The Handel Institute was established by a declaration of trust in 1987 to advance education by promoting the study and appreciation of the music and life of George Frideric Handel and his contemporaries and associates and by supporting and publishing the fruits of research into such areas. Its activities and organization are as follows.
The Handel Institute is the principal means whereby British Handel scholarship is channelled into the Hallische Händel-Ausgabe (HHA), the modern collected edition of Handel’s works. The Editorial Board of the HHA includes two representatives of the Institute, one of whom is joint general editor.
Gerald Coke Handel Foundation
The Institute nominates two members to the board of the Gerald Coke Handel Foundation, which was created jointly by The Thomas Coram Foundation (known now as Coram Family) and The Handel Institute to realize the vision of the late Gerald Coke, the Institute’s first patron, for the preservation and use of his magnificent Handel collection. The GCHF is responsible for funding and managing the Gerald Coke Handel Collection, which is housed in The Foundling Museum at 40 Brunswick Square, London, WC1N 1AZ.
The Institute organizes academic conferences and also study days related to forthcoming performances. The conferences are normally international and triennial: 'Handel Collections and their History' (1990: papers published by OUP, 1993); 'Handel in the 1730s' (1993); 'Handel and His Rivals' (1996); 'Great among the Nations' (1999); 'Handel in Cities and Houses' (2002); 'Performing Handel – Then and Now' (2005); Commemorating Handel (2007); 'Purcell, Handel and Literature' (2009 - in collaboration with the Purcell Society, the Open University and the University of London's Institute of Musical Research); 'Handel at Court' (2012). Study days have included 'From Passion to Oratorio' (London, 2002), 'Serse in Perspective' (Cambridge, 2003), 'Tamerlano' (Cambridge, 2005), 'Imeneo' (Cambridge, 2007), 'Ariodante' (Cambridge, 2009), 'Handel Documents' (London, 2010), 'Agrippina' (Cambridge, 2011) and 'Atalanta' (Cambridge, 2013).
Awards for Research
The Handel Institute annually awards grants of up to £1000 in support of research into Handel and his contemporaries. Past recipients and their subjects include: Susanne Dunlap (New York) for research on the sources of the libretto of Susanna; David Hunter (Austin, Texas) on the Irish audience for and against Handel; Berta Joncus (Oxford) on the career of singer–actress Kitty Clive; Olga Komok (St Petersburg) researching London concert life in the first third of the 18th century; Thomas McGeary (Champaign, Illinois) on opera and patronage in Handel's London; Natassa Varka (University of Cambridge): the Aylesford sources of Handel's music from Saul onwards;
Helen Coffey (Open University): archival research on musical patronage in Hanover;
Matthew Gardner (Ruprecht-Karls-Universität Heidelberg): studying the performing scores of Handel's Deborah
Information about the 2014 application for Handel Institute Research Grants (the deadline was 31 December 2014; the next round will be announced soon)
These new awards, which are available for a trial period from 2014, are intended for individuals who wish to attend an overseas conference in order to read a paper on Handel (or on a Handel-related subject) that has already been accepted by the conference organisers. The awards are open to UK residents who wish to attend a conference elsewhere and to overseas residents who wish to attend one in the UK. Awards will relate to the cost of travel and/or accommodation, and applications must be submitted before expenditure is incurred.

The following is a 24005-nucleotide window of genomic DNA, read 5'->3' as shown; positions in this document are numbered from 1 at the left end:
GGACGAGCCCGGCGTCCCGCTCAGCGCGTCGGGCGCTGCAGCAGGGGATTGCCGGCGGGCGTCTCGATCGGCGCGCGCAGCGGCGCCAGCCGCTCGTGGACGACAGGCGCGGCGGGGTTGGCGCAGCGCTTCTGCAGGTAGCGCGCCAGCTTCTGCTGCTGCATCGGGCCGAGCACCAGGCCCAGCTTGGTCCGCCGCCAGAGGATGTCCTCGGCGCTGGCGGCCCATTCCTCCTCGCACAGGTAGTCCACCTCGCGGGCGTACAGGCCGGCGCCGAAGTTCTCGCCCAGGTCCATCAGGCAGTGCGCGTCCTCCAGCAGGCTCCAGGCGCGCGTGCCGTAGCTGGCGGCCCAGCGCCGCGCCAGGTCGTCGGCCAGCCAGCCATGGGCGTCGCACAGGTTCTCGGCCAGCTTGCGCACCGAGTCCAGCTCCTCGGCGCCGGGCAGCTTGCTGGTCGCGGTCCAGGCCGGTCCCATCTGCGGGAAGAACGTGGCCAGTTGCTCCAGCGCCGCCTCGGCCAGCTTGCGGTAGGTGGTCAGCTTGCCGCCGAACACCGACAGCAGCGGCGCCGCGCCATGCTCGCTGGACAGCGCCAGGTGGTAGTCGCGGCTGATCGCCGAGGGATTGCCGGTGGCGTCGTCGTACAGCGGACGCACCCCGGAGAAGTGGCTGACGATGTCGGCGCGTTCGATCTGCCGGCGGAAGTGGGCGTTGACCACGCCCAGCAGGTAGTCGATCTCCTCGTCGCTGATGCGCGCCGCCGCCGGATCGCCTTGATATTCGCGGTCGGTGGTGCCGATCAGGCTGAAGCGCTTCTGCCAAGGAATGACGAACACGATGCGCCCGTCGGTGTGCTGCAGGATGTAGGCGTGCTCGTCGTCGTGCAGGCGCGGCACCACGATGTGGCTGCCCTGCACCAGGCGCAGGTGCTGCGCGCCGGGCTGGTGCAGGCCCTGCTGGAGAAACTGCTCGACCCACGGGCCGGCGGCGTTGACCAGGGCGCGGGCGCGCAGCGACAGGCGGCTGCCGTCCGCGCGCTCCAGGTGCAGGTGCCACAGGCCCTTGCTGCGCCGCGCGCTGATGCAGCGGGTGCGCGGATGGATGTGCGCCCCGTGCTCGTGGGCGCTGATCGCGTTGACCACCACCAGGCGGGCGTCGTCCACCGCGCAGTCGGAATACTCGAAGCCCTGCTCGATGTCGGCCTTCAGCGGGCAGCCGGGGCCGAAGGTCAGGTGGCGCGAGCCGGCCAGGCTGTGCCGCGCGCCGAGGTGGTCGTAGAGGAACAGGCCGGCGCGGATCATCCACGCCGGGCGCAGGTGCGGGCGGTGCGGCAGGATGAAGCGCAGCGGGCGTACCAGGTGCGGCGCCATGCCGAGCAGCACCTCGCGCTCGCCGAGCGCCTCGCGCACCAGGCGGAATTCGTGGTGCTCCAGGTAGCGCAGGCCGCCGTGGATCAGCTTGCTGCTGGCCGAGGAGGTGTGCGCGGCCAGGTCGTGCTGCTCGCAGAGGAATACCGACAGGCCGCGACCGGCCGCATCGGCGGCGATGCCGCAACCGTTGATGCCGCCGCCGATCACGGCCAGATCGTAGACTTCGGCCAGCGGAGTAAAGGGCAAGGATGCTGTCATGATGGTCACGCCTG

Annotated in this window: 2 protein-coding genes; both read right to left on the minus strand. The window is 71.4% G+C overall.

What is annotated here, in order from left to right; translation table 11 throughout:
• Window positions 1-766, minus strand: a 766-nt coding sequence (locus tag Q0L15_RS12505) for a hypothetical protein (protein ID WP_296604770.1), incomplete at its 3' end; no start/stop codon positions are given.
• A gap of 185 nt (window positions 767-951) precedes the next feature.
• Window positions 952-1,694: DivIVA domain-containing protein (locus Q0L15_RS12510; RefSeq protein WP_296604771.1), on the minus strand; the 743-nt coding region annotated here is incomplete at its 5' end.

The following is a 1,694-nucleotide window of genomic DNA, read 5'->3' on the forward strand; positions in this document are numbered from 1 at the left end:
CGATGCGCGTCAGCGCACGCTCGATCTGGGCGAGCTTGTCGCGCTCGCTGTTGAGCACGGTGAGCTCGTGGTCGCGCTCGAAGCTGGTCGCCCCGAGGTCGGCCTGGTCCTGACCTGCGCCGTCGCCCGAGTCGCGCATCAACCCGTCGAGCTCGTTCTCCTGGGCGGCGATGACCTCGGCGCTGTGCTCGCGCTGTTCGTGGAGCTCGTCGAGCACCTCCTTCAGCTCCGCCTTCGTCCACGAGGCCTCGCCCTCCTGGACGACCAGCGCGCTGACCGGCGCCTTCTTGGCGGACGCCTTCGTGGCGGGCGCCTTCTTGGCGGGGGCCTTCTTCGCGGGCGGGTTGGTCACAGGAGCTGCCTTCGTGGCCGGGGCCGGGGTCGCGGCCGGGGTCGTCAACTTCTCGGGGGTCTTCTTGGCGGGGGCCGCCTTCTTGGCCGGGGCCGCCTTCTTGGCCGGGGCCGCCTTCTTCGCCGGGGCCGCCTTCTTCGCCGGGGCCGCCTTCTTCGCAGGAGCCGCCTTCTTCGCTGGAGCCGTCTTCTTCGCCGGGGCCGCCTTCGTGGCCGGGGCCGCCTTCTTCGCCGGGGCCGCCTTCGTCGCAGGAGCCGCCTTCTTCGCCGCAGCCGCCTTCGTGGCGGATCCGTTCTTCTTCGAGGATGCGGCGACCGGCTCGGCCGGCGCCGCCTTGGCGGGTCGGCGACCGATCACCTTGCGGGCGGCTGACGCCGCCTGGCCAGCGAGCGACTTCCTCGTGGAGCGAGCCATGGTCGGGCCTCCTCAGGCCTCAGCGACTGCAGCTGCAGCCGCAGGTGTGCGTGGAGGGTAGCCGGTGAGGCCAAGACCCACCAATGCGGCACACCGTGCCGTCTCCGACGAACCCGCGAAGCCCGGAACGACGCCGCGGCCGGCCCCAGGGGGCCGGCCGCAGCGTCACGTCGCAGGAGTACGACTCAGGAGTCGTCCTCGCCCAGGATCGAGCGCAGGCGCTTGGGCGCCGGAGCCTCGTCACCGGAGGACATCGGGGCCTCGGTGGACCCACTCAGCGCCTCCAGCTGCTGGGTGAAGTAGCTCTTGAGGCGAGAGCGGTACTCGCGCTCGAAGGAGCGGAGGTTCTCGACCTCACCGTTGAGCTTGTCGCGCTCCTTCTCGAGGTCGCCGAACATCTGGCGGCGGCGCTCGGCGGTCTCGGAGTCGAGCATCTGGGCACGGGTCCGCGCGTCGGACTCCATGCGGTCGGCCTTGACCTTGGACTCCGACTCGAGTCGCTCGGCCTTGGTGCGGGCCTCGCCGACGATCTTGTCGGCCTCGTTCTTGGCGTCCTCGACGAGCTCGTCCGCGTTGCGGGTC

The Institute publishes a Newsletter twice a year. Regular items include short research articles, and previews and reviews of Handel festivals, conferences and opera productions, especially those taking place overseas.
Members of the Institute work closely with sister organizations at home and abroad, notably the Georg-Friedrich-Händel-Gesellschaft (Halle), the American Handel Society, the London Handel Festival, the Foundling Museum and the Handel House Trust. King’s College London and the Royal Musical Association each nominate a Handel Institute trustee.
Donald Burrows (chair); Laurence Cummings; Linda, Lady Davies; John Deathridge; John Greenacombe; Andrew V. Jones; Curtis Price; Ruth Smith; Colin Timms; Lawrence Wragg
Donald Burrows (chair); Terence Best; Carrie Churnside; Helen Coffey; Matthew Gardner; Berta Joncus; Andrew Jones; Sylvia Levi (treasurer); Curtis Price; Ruth Smith; Reinhard Strohm; Colin Timms; David Vickers; Silas Wollston
Professor Colin Timms (C.R.Timms@bham.ac.uk)
The Handel Institute regrets to announce the death, on Thursday 19 December 2013, at the age of 97, of the distinguished Handel scholar Winton Dean (b. 1916). Dean’s interest in Handel was stimulated at Cambridge during the 1930s by staged performances of the composer’s oratorios. His book on Handel’s Dramatic Oratorios and Masques (1959) established him as the foremost Handel scholar of his generation and was followed by two magisterial volumes on the composer’s operas (1987 and 2006), the first a collaboration with J. Merrill Knapp. The funeral took place at Hambledon (Surrey) church on Friday 10 January at 11.30am. An appreciation of Dean’s life and work appeared in the Spring 2014 issue of the Newsletter of the Handel Institute, of which he was a founder-member and a benefactor.